During the 1970s, baseball fanatic Bill James began writing in-depth statistical breakdowns to determine why teams win and lose. Today he’s considered a pioneer in the field of baseball analytics, and his methods have been embraced and adapted to build championship teams and justify multi-million-dollar contracts.
Calling himself the Bill James of floorplans, Bobby Fijan — who studied applied math before entering the real estate industry — is aiming to bring that same statistical innovation to multi-family developments.
Frustrated by a lack of floorplan data, Fijan, a partner at Form Developers, has devoted himself to crunching the numbers to figure out what works and what doesn’t, helping rental projects make better use of limited space and increase efficiency.
Livabl recently picked Fijan’s brain, discussing what drew him to floorplans, common mistakes builders make, and space-saving trends including Murphy beds and pint-sized appliances.
What spurred your interest in floorplans?
The thing that really pushed me to think about floorplans is there are parts of real estate that are really driven by data and numbers, but there is no information about flooprlans. For instance, if the data tells you a market needs 600-square-foot one-bedrooms there isn’t any information on how that one-bedroom layout should be done, so most of those decisions end up getting made based on the personal preferences of people in the room as the units are being designed.
To me that didn’t make sense, because you’re making very important decisions about the makeup of a unit based on whether or not I like an island in the kitchen, not whether the actual renters prefer it. Since that data isn’t catalogued it’s basically impossible to decide, so the only way to know whether an island is actually better for renters or not is to look at all apartments and figure out which ones have islands, which ones don’t, and see if it increases rent or not.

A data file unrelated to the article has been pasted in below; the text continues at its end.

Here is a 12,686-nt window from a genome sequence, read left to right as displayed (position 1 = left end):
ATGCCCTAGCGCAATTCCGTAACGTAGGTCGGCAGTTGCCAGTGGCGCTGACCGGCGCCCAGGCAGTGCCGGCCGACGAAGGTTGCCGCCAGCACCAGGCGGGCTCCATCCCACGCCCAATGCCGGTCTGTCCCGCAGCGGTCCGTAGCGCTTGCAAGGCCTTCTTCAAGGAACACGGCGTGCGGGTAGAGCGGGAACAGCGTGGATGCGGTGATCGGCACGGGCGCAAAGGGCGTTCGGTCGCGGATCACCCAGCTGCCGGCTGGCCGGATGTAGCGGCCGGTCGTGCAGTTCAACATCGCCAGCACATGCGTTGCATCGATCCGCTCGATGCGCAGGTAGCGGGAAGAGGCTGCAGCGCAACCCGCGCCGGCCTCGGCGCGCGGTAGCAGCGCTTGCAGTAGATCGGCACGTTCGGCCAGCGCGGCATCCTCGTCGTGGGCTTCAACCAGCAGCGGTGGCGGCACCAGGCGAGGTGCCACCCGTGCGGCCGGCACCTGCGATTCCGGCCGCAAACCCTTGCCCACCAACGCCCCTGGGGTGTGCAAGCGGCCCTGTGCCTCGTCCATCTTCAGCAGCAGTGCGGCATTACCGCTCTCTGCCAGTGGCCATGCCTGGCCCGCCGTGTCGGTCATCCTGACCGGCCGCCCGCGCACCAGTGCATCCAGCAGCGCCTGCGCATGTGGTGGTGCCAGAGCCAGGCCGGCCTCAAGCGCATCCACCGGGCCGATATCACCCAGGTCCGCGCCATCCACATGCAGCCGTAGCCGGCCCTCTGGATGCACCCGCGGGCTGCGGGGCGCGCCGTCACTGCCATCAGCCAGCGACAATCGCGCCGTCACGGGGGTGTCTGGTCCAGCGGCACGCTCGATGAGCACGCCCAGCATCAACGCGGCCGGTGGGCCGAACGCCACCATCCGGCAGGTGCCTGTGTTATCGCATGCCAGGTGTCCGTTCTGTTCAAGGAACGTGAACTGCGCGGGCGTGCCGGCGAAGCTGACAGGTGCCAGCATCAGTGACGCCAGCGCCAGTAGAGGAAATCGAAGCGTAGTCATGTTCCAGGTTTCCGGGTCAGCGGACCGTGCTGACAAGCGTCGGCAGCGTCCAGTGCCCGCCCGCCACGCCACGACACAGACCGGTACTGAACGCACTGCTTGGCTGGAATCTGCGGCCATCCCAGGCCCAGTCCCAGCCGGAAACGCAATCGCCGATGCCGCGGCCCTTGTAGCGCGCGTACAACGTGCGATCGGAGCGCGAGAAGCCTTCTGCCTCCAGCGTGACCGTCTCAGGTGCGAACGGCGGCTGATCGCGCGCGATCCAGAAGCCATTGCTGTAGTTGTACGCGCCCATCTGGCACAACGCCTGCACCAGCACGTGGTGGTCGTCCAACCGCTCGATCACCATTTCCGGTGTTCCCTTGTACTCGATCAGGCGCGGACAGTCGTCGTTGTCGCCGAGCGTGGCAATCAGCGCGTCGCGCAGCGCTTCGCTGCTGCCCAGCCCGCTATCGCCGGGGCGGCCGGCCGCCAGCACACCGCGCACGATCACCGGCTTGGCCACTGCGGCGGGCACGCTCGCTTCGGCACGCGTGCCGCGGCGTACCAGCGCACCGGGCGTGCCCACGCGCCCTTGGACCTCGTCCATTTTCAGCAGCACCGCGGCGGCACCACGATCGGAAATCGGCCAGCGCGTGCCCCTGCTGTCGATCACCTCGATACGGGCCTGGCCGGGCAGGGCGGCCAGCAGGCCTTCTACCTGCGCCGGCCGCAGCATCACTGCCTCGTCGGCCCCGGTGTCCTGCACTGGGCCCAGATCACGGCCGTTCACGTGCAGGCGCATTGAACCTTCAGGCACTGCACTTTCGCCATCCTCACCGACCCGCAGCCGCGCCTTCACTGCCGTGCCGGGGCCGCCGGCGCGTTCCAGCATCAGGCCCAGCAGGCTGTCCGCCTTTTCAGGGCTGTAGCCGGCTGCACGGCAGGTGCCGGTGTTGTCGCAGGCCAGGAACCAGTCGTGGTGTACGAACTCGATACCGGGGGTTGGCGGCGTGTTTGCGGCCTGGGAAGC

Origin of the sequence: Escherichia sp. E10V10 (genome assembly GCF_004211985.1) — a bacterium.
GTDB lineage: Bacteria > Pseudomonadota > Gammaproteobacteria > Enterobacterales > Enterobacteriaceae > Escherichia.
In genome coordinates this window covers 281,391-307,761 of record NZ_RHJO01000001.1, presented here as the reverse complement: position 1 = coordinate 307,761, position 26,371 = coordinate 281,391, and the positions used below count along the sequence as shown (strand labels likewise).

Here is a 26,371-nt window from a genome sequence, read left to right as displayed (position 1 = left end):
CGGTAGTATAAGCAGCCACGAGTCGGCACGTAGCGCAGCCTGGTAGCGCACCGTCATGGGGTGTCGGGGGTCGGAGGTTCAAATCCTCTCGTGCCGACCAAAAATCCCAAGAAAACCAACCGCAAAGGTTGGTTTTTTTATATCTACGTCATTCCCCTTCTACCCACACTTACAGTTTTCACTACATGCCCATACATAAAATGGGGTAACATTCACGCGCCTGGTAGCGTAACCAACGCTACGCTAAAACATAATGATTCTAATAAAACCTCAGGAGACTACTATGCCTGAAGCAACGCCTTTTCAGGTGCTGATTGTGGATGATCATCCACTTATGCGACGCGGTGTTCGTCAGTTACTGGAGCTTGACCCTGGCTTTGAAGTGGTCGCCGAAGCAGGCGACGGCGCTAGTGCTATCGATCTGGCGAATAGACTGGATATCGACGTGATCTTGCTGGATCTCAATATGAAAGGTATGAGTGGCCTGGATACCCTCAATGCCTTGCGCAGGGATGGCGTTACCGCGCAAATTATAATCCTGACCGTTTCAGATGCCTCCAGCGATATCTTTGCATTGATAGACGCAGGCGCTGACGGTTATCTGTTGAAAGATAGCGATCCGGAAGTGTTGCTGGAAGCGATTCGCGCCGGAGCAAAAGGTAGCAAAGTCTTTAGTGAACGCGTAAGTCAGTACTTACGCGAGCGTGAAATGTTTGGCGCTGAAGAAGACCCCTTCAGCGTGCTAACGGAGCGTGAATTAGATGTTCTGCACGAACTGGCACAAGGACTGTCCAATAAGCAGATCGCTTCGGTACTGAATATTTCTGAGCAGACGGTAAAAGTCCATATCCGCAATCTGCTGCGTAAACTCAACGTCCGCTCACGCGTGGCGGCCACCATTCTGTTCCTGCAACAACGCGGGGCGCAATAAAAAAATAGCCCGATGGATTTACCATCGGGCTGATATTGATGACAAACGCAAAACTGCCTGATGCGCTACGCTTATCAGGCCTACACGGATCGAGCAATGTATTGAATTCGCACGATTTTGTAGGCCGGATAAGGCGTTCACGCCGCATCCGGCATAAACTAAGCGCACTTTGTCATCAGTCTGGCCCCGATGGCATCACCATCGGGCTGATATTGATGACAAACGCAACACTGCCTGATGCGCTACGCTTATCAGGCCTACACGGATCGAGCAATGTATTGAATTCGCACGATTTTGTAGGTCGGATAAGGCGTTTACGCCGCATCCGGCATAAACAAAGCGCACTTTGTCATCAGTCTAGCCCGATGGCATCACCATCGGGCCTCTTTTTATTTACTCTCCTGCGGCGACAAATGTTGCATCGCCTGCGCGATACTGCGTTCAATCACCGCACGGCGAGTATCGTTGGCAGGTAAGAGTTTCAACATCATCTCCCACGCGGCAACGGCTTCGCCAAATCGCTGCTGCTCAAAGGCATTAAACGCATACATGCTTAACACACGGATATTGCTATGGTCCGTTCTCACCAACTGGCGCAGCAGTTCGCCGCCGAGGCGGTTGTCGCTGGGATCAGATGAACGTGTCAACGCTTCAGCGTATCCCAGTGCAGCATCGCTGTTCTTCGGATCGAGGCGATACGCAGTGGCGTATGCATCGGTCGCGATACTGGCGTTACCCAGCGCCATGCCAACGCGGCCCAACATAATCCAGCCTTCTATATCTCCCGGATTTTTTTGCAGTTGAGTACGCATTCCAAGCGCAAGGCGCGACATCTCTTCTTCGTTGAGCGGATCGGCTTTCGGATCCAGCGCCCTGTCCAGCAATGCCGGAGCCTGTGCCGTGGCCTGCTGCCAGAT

That is one problem I found, the lack of data, and I also found bedrooms in new constructions are basically the same, and that doesn’t make sense to me when you look across different markets. So that’s how I got into floorplans, and that’s why I started thinking about how to catalogue floorplans into different attributes and dimensions.
How do floorplans differ between for-sale units and rental units?
In many markets for-sale developers have been required to pre-sell a certain number of units, so that forces them to go out and get feedback right away. Often units are built so that people can come in and customize them themselves, with different aesthetics and design elements, so developers are required to get customer feedback to have a very specific target profile.
In rentals people sometimes build demographic profiles, but they’re generally done with a design philosophy based around offending as few people as possible. That’s one of the reasons why walls are white, there are three different cabinet colours and two different countertop colours, to prevent people from hating it, and in my opinion that’s a terrible design choice.